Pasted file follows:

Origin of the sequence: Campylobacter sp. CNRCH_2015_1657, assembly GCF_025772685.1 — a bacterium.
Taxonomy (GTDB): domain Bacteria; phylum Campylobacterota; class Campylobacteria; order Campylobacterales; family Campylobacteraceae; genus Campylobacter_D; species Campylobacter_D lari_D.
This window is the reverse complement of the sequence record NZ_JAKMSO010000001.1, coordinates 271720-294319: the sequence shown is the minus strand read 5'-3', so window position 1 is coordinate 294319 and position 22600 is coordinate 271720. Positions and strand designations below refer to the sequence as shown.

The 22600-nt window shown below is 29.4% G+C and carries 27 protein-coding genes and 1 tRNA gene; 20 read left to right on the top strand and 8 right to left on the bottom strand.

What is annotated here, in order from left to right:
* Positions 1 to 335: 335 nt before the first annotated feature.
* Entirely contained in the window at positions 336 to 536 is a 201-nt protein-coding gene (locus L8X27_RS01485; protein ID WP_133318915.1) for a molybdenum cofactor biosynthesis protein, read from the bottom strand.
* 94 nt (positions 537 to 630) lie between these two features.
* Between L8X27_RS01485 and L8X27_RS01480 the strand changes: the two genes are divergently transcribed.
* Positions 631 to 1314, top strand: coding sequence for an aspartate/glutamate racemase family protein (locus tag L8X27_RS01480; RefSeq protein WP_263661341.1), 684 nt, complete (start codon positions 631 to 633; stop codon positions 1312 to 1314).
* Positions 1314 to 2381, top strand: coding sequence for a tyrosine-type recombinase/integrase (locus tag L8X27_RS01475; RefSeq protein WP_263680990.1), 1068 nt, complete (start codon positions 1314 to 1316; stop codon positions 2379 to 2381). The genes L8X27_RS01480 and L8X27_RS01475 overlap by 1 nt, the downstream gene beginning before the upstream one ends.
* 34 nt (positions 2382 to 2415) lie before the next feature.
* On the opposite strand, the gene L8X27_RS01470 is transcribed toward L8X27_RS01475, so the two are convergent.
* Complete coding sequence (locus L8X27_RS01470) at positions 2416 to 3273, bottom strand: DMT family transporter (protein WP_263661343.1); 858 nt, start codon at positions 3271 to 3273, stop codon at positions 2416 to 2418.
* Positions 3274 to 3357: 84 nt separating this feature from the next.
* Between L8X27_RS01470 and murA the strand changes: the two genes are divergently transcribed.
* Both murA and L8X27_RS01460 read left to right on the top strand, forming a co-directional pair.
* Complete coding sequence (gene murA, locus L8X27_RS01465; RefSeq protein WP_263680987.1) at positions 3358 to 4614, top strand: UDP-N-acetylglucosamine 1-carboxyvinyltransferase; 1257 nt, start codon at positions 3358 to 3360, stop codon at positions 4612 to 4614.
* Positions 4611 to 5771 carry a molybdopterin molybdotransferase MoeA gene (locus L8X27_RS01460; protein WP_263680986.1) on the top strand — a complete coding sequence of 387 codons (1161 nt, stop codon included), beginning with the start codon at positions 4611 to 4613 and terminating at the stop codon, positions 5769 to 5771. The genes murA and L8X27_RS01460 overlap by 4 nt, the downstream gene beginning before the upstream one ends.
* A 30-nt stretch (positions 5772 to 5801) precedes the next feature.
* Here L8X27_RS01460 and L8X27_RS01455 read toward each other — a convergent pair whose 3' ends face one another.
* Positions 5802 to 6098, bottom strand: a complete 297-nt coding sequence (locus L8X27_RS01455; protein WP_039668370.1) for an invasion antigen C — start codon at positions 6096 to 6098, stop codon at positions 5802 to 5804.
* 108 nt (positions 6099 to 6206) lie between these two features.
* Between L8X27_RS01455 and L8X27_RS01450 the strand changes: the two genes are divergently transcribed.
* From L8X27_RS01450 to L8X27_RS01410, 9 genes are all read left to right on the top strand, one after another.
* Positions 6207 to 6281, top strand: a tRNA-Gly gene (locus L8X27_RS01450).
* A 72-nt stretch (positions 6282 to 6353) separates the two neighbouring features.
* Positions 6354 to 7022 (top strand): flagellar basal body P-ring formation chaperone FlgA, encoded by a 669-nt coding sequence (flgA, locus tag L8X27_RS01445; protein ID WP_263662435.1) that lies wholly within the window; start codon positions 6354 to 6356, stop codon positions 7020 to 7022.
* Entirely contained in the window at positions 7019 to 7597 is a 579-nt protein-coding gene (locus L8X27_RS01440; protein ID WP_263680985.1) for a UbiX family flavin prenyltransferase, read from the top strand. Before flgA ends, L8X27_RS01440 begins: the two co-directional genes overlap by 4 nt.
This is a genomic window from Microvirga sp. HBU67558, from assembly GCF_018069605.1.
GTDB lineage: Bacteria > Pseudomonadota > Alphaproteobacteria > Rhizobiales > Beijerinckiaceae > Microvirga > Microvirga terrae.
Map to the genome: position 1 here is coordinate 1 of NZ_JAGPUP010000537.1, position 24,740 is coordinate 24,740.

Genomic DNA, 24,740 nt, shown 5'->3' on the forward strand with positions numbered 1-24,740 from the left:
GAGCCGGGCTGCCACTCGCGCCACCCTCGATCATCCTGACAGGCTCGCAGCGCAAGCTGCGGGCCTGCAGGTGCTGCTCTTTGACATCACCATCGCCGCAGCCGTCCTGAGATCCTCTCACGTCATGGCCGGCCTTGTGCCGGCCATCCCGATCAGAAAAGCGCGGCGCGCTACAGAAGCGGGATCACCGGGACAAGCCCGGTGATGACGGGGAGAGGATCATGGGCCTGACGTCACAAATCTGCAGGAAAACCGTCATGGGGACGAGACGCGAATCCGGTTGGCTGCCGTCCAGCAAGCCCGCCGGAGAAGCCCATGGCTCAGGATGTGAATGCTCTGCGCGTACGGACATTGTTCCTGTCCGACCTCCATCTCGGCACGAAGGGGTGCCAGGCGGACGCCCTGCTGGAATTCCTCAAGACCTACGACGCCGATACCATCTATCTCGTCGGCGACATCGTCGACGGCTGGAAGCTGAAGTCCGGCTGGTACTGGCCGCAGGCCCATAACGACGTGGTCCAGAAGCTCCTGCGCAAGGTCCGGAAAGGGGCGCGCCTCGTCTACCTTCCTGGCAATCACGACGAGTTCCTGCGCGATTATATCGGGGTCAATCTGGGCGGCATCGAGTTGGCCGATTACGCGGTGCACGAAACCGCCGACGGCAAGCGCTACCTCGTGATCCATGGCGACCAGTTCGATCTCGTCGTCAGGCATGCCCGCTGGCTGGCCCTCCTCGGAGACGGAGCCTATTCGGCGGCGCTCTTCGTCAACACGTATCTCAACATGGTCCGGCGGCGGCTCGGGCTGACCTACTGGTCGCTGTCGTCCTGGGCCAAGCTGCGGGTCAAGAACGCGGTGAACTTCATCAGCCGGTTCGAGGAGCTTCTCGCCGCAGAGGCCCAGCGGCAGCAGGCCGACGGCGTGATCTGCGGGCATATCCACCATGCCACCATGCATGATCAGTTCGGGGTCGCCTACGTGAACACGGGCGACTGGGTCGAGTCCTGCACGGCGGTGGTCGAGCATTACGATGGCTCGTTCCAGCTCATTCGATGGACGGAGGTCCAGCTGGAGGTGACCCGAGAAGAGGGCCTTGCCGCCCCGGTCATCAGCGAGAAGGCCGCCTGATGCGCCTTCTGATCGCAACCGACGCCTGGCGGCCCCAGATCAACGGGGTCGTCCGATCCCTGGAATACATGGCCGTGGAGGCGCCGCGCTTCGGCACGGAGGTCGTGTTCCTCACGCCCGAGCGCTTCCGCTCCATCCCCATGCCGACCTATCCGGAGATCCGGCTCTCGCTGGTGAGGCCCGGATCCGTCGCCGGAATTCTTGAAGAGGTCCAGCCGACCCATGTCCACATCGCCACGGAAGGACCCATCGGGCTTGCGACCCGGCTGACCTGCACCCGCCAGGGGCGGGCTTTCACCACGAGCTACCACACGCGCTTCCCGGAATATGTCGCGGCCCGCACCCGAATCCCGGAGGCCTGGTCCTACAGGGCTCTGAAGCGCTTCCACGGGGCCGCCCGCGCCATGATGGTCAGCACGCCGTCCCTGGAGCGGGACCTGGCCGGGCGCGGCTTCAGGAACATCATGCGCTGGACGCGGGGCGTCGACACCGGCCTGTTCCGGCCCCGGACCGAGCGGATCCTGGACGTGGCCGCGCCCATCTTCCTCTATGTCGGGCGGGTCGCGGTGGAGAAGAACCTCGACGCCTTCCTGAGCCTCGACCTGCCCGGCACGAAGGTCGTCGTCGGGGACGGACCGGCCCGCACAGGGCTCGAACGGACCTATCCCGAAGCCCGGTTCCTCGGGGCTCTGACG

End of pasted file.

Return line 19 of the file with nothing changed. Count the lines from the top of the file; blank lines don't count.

* Positions 4611 to 5771 carry a molybdopterin molybdotransferase MoeA gene (locus L8X27_RS01460; protein WP_263680986.1) on the top strand — a complete coding sequence of 387 codons (1161 nt, stop codon included), beginning with the start codon at positions 4611 to 4613 and terminating at the stop codon, positions 5769 to 5771. The genes murA and L8X27_RS01460 overlap by 4 nt, the downstream gene beginning before the upstream one ends.